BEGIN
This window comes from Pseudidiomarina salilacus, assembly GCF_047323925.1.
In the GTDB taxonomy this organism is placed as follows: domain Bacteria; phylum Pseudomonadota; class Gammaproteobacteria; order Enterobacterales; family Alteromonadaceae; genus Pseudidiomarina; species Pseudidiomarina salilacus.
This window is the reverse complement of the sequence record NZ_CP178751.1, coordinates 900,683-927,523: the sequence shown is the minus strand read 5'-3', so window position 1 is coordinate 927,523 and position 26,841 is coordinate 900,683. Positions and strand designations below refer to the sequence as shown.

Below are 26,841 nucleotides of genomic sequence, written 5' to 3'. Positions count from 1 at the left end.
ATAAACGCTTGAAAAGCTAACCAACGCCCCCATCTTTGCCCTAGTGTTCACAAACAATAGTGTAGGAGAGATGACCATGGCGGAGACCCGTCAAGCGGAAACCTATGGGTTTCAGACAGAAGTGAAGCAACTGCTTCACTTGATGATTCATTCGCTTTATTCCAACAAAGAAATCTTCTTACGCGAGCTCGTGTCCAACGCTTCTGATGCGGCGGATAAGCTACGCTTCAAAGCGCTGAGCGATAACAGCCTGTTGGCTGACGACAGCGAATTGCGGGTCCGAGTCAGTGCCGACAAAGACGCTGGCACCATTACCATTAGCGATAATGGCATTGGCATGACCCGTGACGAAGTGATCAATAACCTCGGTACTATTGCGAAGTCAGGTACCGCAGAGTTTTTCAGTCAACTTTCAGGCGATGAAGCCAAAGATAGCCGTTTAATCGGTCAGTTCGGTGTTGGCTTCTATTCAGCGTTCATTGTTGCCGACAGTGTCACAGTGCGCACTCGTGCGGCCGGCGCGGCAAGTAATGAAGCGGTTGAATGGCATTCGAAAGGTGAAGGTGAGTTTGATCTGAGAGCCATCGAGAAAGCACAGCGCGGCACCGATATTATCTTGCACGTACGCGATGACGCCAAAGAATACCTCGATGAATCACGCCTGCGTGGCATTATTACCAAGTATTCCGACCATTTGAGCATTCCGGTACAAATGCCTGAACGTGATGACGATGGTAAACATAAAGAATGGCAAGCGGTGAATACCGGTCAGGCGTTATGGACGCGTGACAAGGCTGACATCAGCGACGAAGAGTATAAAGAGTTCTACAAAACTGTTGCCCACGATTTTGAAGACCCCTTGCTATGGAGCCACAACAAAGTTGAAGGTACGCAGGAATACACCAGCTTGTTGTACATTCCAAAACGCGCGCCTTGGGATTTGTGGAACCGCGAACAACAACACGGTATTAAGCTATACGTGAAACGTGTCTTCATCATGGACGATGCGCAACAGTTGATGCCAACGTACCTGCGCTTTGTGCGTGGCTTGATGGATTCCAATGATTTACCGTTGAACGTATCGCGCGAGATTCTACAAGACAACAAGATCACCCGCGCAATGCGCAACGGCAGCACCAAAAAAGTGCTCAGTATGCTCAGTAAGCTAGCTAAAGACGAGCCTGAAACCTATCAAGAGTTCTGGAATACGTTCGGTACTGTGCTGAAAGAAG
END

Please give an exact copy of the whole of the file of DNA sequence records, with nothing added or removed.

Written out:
This window comes from Pseudidiomarina salilacus, assembly GCF_047323925.1.
In the GTDB taxonomy this organism is placed as follows: domain Bacteria; phylum Pseudomonadota; class Gammaproteobacteria; order Enterobacterales; family Alteromonadaceae; genus Pseudidiomarina; species Pseudidiomarina salilacus.
This window is the reverse complement of the sequence record NZ_CP178751.1, coordinates 900,683-927,523: the sequence shown is the minus strand read 5'-3', so window position 1 is coordinate 927,523 and position 26,841 is coordinate 900,683. Positions and strand designations below refer to the sequence as shown.

Below are 26,841 nucleotides of genomic sequence, written 5' to 3'. Positions count from 1 at the left end.
ATAAACGCTTGAAAAGCTAACCAACGCCCCCATCTTTGCCCTAGTGTTCACAAACAATAGTGTAGGAGAGATGACCATGGCGGAGACCCGTCAAGCGGAAACCTATGGGTTTCAGACAGAAGTGAAGCAACTGCTTCACTTGATGATTCATTCGCTTTATTCCAACAAAGAAATCTTCTTACGCGAGCTCGTGTCCAACGCTTCTGATGCGGCGGATAAGCTACGCTTCAAAGCGCTGAGCGATAACAGCCTGTTGGCTGACGACAGCGAATTGCGGGTCCGAGTCAGTGCCGACAAAGACGCTGGCACCATTACCATTAGCGATAATGGCATTGGCATGACCCGTGACGAAGTGATCAATAACCTCGGTACTATTGCGAAGTCAGGTACCGCAGAGTTTTTCAGTCAACTTTCAGGCGATGAAGCCAAAGATAGCCGTTTAATCGGTCAGTTCGGTGTTGGCTTCTATTCAGCGTTCATTGTTGCCGACAGTGTCACAGTGCGCACTCGTGCGGCCGGCGCGGCAAGTAATGAAGCGGTTGAATGGCATTCGAAAGGTGAAGGTGAGTTTGATCTGAGAGCCATCGAGAAAGCACAGCGCGGCACCGATATTATCTTGCACGTACGCGATGACGCCAAAGAATACCTCGATGAATCACGCCTGCGTGGCATTATTACCAAGTATTCCGACCATTTGAGCATTCCGGTACAAATGCCTGAACGTGATGACGATGGTAAACATAAAGAATGGCAAGCGGTGAATACCGGTCAGGCGTTATGGACGCGTGACAAGGCTGACATCAGCGACGAAGAGTATAAAGAGTTCTACAAAACTGTTGCCCACGATTTTGAAGACCCCTTGCTATGGAGCCACAACAAAGTTGAAGGTACGCAGGAATACACCAGCTTGTTGTACATTCCAAAACGCGCGCCTTGGGATTTGTGGAACCGCGAACAACAACACGGTATTAAGCTATACGTGAAACGTGTCTTCATCATGGACGATGCGCAACAGTTGATGCCAACGTACCTGCGCTTTGTGCGTGGCTTGATGGATTCCAATGATTTACCGTTGAACGTATCGCGCGAGATTCTACAAGACAACAAGATCACCCGCGCAATGCGCAACGGCAGCACCAAAAAAGTGCTCAGTATGCTCAGTAAGCTAGCTAAAGACGAGCCTGAAACCTATCAAGAGTTCTGGAATACGTTCGGTACTGTGCTGAAAGAAG